Hedge Fund Risk Management: Establishing Controls and Governance (Video)

By Katelyn Orrok,
Tuesday, October 25th, 2016

To wrap up and round out our 6-week Risk Outlook Webinar Series, we spoke with John Cotronis, Executive Director at JP Morgan, about hedge fund risk management and governance. Specifically, he addressed the following questions:

  • What have you observed in recent years in terms of changes affecting hedge funds – particularly at the startup phase?

  • Have you noticed a marked shift in the importance managers are placing on risk?

  • Do the firms you typically engage with have staff on hand to manage risk – compliance officers, etc.?

  • In terms of corporate governance, where do you see investment firms excelling when it comes to implementing risk management controls and also fostering a culture of risk management across the firm?

  • Let’s talk a little bit about counterparty risk. What kind of criteria are you looking for that indicates to you a provider has the right risk management framework and best practice structure to support your clients?

  • A lot has gotten tougher for firms, particularly on the investment side with capital raising, also with regulatory reporting, etc. What areas of operations do you think have gotten easier for hedge funds over the years?

  • What is your assessment of outsourcing risk – is it higher or lower than managing various functions in-house?

Categorized under: Hedge Fund Operations  Cloud Computing  Security  Hedge Fund Due Diligence  Hedge Fund Regulation  Outsourcing  Trends We're Seeing  Videos And Infographics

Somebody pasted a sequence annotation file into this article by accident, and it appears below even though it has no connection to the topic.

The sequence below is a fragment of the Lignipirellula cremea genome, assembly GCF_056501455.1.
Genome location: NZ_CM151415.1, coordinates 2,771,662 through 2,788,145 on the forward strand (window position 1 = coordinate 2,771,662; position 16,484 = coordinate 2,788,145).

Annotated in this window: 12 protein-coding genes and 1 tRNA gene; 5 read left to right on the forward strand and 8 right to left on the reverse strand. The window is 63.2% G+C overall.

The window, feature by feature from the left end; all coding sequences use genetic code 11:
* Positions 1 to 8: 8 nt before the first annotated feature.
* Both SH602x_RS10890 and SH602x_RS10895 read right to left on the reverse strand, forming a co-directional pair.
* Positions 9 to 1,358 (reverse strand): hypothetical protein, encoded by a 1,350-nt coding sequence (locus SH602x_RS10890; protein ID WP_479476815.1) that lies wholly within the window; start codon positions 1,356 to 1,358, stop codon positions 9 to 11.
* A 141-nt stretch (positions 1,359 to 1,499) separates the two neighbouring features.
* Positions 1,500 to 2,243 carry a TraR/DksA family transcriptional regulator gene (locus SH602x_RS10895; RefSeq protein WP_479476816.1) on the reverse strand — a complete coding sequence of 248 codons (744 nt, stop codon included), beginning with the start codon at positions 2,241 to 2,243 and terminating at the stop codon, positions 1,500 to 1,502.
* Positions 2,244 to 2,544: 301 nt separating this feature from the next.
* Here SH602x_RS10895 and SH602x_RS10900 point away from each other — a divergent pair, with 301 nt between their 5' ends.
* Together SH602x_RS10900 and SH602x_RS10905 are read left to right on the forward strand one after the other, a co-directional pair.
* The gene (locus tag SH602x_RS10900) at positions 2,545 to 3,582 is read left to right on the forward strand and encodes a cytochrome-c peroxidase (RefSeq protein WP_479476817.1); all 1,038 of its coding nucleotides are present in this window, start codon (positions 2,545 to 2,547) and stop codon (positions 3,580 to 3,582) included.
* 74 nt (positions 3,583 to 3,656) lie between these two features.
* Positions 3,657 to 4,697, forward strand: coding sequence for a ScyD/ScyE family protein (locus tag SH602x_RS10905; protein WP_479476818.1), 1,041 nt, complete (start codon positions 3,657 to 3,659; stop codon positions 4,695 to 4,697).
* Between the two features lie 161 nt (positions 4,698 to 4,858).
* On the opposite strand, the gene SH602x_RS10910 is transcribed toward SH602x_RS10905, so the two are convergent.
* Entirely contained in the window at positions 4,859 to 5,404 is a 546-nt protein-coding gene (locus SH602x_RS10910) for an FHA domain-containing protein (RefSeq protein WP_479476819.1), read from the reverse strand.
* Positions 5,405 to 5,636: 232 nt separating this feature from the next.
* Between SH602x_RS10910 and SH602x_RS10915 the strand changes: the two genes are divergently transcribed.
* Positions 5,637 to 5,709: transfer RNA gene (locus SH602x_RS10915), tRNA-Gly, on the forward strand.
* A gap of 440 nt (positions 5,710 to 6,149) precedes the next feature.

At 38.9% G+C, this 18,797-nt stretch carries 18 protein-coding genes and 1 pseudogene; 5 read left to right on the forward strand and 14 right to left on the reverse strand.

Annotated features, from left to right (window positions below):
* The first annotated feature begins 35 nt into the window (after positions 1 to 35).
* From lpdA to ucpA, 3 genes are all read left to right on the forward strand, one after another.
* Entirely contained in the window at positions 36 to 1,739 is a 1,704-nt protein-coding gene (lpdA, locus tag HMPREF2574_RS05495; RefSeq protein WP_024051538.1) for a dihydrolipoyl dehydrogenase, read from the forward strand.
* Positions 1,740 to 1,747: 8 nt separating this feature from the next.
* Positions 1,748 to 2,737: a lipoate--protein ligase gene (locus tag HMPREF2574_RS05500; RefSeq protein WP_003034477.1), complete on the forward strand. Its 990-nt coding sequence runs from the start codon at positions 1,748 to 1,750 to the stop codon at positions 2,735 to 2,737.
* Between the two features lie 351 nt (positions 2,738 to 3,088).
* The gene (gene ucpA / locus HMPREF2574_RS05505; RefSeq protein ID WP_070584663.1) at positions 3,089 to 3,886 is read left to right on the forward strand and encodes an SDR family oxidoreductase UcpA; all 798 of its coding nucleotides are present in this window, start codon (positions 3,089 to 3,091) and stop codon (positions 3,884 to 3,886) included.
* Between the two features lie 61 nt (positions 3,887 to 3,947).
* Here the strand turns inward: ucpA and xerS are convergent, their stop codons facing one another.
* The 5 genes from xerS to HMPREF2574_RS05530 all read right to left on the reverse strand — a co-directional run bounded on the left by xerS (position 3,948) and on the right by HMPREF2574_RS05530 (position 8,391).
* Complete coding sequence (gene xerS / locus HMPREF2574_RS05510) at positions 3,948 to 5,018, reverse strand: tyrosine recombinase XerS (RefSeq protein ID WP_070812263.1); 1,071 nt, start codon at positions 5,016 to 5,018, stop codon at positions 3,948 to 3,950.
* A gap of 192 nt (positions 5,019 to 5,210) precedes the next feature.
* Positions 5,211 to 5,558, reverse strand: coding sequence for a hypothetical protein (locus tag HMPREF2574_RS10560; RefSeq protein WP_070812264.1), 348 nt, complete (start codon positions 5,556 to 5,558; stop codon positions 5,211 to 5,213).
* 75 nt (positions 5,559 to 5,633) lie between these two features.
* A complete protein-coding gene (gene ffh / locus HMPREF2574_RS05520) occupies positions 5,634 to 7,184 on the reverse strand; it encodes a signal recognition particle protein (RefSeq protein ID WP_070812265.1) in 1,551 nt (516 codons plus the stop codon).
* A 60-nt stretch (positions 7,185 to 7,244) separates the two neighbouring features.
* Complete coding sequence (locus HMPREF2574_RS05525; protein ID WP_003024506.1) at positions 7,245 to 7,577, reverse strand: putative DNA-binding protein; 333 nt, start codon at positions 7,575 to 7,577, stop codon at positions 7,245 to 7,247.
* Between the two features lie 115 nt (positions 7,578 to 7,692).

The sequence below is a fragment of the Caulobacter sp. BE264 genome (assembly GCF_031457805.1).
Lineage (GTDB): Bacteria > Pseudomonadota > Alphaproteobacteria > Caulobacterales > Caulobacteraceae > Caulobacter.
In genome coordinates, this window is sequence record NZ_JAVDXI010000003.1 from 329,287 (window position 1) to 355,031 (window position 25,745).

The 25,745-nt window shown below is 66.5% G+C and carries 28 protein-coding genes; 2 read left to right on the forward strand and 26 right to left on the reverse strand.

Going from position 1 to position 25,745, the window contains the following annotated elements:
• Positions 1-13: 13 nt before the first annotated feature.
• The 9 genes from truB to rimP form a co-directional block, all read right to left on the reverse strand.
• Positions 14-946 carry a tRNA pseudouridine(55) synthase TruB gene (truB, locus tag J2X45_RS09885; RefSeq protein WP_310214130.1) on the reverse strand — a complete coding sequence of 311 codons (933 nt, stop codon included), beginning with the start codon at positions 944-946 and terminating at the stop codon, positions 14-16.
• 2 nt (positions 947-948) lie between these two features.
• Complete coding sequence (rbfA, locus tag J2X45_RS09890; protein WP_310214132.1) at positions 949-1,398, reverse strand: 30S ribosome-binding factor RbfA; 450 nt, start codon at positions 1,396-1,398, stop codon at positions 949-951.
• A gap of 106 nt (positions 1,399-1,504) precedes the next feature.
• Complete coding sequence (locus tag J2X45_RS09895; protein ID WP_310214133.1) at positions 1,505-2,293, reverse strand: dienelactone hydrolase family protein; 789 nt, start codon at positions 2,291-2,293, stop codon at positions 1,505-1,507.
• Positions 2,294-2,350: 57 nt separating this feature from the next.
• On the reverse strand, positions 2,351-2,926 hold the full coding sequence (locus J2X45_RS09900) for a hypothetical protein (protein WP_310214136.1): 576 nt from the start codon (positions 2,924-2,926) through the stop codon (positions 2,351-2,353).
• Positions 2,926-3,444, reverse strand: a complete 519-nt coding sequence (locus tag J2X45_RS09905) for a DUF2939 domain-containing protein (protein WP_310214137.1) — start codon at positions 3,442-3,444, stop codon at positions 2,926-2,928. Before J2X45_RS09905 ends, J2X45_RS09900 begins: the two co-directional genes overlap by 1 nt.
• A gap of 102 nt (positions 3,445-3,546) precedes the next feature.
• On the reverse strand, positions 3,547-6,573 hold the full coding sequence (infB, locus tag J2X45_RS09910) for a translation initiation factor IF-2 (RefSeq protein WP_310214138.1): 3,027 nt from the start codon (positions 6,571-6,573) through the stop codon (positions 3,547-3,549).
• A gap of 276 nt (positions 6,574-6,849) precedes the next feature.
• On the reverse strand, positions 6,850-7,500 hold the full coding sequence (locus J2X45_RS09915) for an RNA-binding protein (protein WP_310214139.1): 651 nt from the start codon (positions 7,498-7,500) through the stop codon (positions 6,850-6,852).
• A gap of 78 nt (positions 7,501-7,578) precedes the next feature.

Regulatory Risk for Investment Advisers: Guidance, Enforcement and Compliance

By Katelyn Orrok,
Tuesday, October 18th, 2016

As our Risk Outlook Series continues, we recently spoke with John Araneo, Partner at Cole-Frieman & Mallon LLP in New York, about many of the regulatory risks facing hedge funds today, including compliance, expense allocations and cybersecurity. Continue reading for a brief synopsis or scroll down to watch our webinar replay below. 

How would you describe the current regulatory climate for fund managers and investment advisers?

For hedge fund managers and investment advisers, the regulatory expectations have never been higher. Looking ahead to 2017, managers and advisers should expect the challenge of having to navigate potentially seismic regulatory changes - each of which has the potential to complicate business practices and add to the cost and complexity of compliance.

How should clients prepare to react to these changes?

It’s a top-down approach that all comes down to compliance. A culture of compliance is no longer a lofty goal or a cliché; it is now a regulatory expectation. There needs to be a robust compliance program, actual implementation, and accountability. Clients should be prepared and able to effectively manage the SEC examinations. Managers need to take time to understand regulatory priorities and expectations before an exam.

What is the current regulatory regime's appetite for outsourcing the compliance function?

There is no requirement for firms to employ a full-time person to service compliance. However, the worries about outsourcing certain functions, particularly the compliance officer function, may lead to weakened compliance culture. The opportunity of outsourcing creates a gap between the compliance function and the operations, decision makers and day-to-day activities. Outsourcing can be effective and sufficient, but management needs to resist setting it and forgetting it.

Categorized under: Hedge Fund Regulation  Security  Hedge Fund Due Diligence  Hedge Fund Operations  Trends We're Seeing  Videos And Infographics 



Addressing Hedge Fund Audit Risk: Insights from KPMG

By Katelyn Orrok,
Thursday, October 13th, 2016

Categorized under: Hedge Fund Operations  Hedge Fund Due Diligence  Hedge Fund Regulation  Outsourcing 



Six Questions to Ask About Your Investment Firm's Cybersecurity Risk

By Katelyn Orrok,
Tuesday, September 27th, 2016

During Part 2 of our Risk Outlook Webinar Series we spoke with Eze Castle Integration Director Dan Long about how investment firms should address evolving cybersecurity risks, third party service provider oversight and employee training and education. Many of the points Dan addressed highlight questions hedge funds and private equity firms should be asking themselves.